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Thursday, February 20, 2014

Raising the Minimum Wage

President Obama, in his recent State of the Union (SOTU) speech, called on congress to raise the federal minimum wage and to start reducing the enormous inequality that has arisen in this country in the last 30 years. The people at the top of the economic food chain in this country are doing fantastically well right now, in fact they are better off financially than any similar cohort has been in the history of the world. Congressman George Miller (D-CA) and Senator Tom Harkin (D-IA) have introduced the Fair Minimum Wage Act of 2013, which would raise the minimum wage to $10.10/hr.

As Robert Reich has pointed out, this is a no-brainer. Republicans are claiming that raising the minimum wage will cost jobs. This is untrue. As Reich points out in the 2:29 video embedded below, minimum wage jobs are service sector jobs such as flipping burgers or changing the linen as a hotel maid. Business owners can easily absorb the cost of an increased minimum wage for pennies on the dollar, which they would pass on to customers. Furthermore, workers on the bottom rungs of the economic ladder spend everything they earn. The dollars spent on increasing their wages have an immediate stimulus effect.


Economists agree that raising the minimum wage would reduce poverty. Arindrajit Dube, an economist at UMass Amherst, has calculated that raising the federal minimum wage to $10.10/hr could lift 4.6 million people out of poverty. Of course, republicans are currently howling that any raising of the minimum wage will wreck the economy. There is no evidence to support this doomsaying. What we aren't told is that the real value of the minimum wage has been falling now for decades. This is illustrated by the following graph:


The blue points are the federal minimum wage by year in 2009 dollars. The maximum value occurred more than 45 years ago in 1968. The value was $9.86. This was a time of great economic prosperity in the US. The dollar values were computed by dividing wage values by the consumer price index (CPI) for a given year. The CPI was normalized to 2009. The blue curve is a lowess smooth computed in R with a "smoother span" of 0.4. Note that it has leveled off. The red data points are federal minimum wage data before the CPI adjustment. The first data point in 1938 was $0.25 after the minimum wage was instituted by Roosevelt. The 1938 value is the minimum value on either curve.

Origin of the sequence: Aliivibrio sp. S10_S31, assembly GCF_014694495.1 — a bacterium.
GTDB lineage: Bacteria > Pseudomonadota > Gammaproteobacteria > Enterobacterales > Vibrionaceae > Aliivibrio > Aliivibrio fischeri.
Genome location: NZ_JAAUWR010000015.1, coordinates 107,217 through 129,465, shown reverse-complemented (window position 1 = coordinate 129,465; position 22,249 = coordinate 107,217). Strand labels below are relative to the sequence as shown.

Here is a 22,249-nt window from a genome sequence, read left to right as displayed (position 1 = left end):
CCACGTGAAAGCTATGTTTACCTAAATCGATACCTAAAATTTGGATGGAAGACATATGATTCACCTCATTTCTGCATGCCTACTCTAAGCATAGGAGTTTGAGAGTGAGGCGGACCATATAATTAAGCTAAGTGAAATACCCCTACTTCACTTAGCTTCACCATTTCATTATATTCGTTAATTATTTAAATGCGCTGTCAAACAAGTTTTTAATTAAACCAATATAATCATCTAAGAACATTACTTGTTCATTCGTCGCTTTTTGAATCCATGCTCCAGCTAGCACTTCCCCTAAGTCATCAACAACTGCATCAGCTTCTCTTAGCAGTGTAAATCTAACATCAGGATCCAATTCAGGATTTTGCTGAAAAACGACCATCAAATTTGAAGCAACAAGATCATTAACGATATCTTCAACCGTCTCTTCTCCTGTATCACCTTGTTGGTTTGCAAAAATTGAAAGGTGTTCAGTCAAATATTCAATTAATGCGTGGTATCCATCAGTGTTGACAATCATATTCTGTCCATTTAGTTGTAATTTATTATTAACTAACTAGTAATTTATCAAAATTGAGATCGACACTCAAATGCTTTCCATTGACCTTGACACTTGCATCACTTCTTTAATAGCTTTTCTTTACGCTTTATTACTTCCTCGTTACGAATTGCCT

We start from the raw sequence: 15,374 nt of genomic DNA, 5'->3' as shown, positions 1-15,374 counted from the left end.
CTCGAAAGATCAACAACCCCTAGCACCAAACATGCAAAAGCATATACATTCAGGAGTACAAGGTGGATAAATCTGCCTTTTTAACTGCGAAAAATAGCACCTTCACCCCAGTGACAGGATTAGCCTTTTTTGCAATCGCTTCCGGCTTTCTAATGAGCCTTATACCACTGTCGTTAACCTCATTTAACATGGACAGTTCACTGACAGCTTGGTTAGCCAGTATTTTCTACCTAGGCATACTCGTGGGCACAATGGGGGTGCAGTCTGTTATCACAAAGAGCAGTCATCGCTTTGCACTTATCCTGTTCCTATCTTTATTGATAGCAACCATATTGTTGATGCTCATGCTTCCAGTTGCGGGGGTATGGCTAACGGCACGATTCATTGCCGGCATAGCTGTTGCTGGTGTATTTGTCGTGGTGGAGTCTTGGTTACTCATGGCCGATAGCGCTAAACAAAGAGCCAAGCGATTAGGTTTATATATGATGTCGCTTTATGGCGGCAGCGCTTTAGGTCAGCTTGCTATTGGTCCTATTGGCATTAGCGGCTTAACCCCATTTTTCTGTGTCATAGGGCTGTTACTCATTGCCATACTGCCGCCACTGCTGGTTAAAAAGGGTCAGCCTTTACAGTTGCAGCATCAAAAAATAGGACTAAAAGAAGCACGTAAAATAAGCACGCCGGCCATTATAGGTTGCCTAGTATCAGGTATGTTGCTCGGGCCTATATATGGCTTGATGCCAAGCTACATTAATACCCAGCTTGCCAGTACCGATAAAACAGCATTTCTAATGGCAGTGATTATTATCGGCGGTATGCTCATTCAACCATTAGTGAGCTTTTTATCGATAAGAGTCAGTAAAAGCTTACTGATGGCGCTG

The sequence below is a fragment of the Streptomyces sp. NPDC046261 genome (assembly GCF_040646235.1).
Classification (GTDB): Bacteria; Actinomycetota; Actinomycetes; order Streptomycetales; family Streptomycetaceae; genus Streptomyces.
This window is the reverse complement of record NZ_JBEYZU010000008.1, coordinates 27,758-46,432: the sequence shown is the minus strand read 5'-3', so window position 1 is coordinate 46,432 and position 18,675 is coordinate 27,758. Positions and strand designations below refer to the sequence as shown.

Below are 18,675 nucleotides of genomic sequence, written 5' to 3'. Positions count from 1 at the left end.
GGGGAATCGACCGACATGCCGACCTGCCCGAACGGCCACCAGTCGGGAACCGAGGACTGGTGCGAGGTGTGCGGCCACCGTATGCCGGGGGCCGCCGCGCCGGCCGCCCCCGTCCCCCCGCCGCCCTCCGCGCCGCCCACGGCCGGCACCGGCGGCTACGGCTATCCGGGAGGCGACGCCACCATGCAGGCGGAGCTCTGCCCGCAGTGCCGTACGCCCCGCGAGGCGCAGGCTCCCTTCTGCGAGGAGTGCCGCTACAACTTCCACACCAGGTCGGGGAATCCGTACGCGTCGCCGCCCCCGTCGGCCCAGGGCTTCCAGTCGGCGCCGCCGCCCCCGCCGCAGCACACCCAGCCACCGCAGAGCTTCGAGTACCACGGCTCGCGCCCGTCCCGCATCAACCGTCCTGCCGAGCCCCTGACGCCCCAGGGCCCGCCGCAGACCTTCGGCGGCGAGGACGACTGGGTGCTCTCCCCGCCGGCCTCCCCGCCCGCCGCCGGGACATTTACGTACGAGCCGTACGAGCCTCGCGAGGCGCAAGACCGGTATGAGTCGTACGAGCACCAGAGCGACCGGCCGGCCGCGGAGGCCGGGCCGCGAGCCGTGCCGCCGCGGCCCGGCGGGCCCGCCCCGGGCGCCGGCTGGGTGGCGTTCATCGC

Looking at the graph above, one notices that the smoothed fit from 1938 – 1968 is quite linear. It's a simple matter to fit a straight line to these data using R and then extrapolate. Here is the result in graphical form. R-squared was 0.85 for the linear fit with lm.
Minimum wage in real dollars with linear fit 1938 – 1968

Where does this take us? If we had stayed on that linear growth curve, the minimum wage in 2013 would have risen to $18.10!

Reich has been hammering on economic inequality for years. He has put his arguments into movie form, Inequality for All. Watch the official trailer or youtube if you dare. Raising the federal minimum wage to $10.10/hr would put it back to where it was back in the 60s before it started falling. It's the right thing to do for the poorest Americans.

For the first graph above, the data and the R code used to generate it.

[Apr 7, 2014. Edited to remove an html display bug]

Wednesday, February 19, 2014

Spreading misinformation with a bladder

Ray-finned fish are know as actinopterygii. They are the dominant class of vertebrates; most fish species are ray-finned fish, if we're counting species. If we are counting individual fish, I suspect the actinopterygii would not be so dominant. This is one of my favorite ray-finned, fish, the smallmouth bass:



Ray-finned fish have an organ known as a swim bladder or an air bladder. Here is an image from wikimedia of an air bladder:



This organ in a ray-finned fish is homologous to the lungs of higher vertebrates such as apes and horses. So, why bother posting about the swim bladder? Because it is an object used to spread misinformation. It showed up in a class I participated in recently. The swim bladder has been used in a teaching method known as the discrepant event. Here is the discrepant event I became aware of:

True or false?
Sink or Swim Scenario
When a largemouth bass (Micropteras salmoides) [sic] takes air into its swim bladder from the gills, the fish rises in the water. When it releases air from the swim bladder, it sinks.
Students will likely answer that this is true; however, it is actually false because the opposite occurs. When air is taken in, a largemouth bass sinks; when it releases air, it rises.
The appropriate equation for this question is: D = M/V
(D = density, M = mass, V = volume)